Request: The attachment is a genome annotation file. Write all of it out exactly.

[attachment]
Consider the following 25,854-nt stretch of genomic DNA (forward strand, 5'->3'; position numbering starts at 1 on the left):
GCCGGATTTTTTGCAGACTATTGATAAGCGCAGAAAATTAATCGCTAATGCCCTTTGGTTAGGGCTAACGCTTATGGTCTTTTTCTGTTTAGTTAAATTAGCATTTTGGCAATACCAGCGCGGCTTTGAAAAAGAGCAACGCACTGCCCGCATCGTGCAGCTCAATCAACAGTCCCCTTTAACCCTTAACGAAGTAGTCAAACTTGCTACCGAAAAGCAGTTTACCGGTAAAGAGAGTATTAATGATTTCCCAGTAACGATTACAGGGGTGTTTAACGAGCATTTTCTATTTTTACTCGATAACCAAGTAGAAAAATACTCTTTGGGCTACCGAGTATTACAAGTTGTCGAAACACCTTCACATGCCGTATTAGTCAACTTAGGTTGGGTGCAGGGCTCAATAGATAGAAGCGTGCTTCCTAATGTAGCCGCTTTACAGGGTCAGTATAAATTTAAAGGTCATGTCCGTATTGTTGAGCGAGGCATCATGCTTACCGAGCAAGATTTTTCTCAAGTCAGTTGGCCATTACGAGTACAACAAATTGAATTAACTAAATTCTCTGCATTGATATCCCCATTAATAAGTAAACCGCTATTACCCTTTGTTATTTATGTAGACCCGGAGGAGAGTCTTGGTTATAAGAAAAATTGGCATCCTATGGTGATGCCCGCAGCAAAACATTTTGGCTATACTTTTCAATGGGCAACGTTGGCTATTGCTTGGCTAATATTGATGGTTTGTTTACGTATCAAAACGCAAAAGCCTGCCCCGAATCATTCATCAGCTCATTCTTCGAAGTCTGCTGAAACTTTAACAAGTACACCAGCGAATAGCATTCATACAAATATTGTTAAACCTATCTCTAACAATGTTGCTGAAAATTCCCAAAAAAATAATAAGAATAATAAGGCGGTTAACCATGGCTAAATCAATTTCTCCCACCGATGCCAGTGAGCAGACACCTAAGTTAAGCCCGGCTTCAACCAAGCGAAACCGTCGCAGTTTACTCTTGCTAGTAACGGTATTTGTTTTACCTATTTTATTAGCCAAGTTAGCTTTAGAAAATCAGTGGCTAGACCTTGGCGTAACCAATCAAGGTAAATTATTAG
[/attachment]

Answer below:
Consider the following 25,854-nt stretch of genomic DNA (forward strand, 5'->3'; position numbering starts at 1 on the left):
GCCGGATTTTTTGCAGACTATTGATAAGCGCAGAAAATTAATCGCTAATGCCCTTTGGTTAGGGCTAACGCTTATGGTCTTTTTCTGTTTAGTTAAATTAGCATTTTGGCAATACCAGCGCGGCTTTGAAAAAGAGCAACGCACTGCCCGCATCGTGCAGCTCAATCAACAGTCCCCTTTAACCCTTAACGAAGTAGTCAAACTTGCTACCGAAAAGCAGTTTACCGGTAAAGAGAGTATTAATGATTTCCCAGTAACGATTACAGGGGTGTTTAACGAGCATTTTCTATTTTTACTCGATAACCAAGTAGAAAAATACTCTTTGGGCTACCGAGTATTACAAGTTGTCGAAACACCTTCACATGCCGTATTAGTCAACTTAGGTTGGGTGCAGGGCTCAATAGATAGAAGCGTGCTTCCTAATGTAGCCGCTTTACAGGGTCAGTATAAATTTAAAGGTCATGTCCGTATTGTTGAGCGAGGCATCATGCTTACCGAGCAAGATTTTTCTCAAGTCAGTTGGCCATTACGAGTACAACAAATTGAATTAACTAAATTCTCTGCATTGATATCCCCATTAATAAGTAAACCGCTATTACCCTTTGTTATTTATGTAGACCCGGAGGAGAGTCTTGGTTATAAGAAAAATTGGCATCCTATGGTGATGCCCGCAGCAAAACATTTTGGCTATACTTTTCAATGGGCAACGTTGGCTATTGCTTGGCTAATATTGATGGTTTGTTTACGTATCAAAACGCAAAAGCCTGCCCCGAATCATTCATCAGCTCATTCTTCGAAGTCTGCTGAAACTTTAACAAGTACACCAGCGAATAGCATTCATACAAATATTGTTAAACCTATCTCTAACAATGTTGCTGAAAATTCCCAAAAAAATAATAAGAATAATAAGGCGGTTAACCATGGCTAAATCAATTTCTCCCACCGATGCCAGTGAGCAGACACCTAAGTTAAGCCCGGCTTCAACCAAGCGAAACCGTCGCAGTTTACTCTTGCTAGTAACGGTATTTGTTTTACCTATTTTATTAGCCAAGTTAGCTTTAGAAAATCAGTGGCTAGACCTTGGCGTAACCAATCAAGGTAAATTATTAG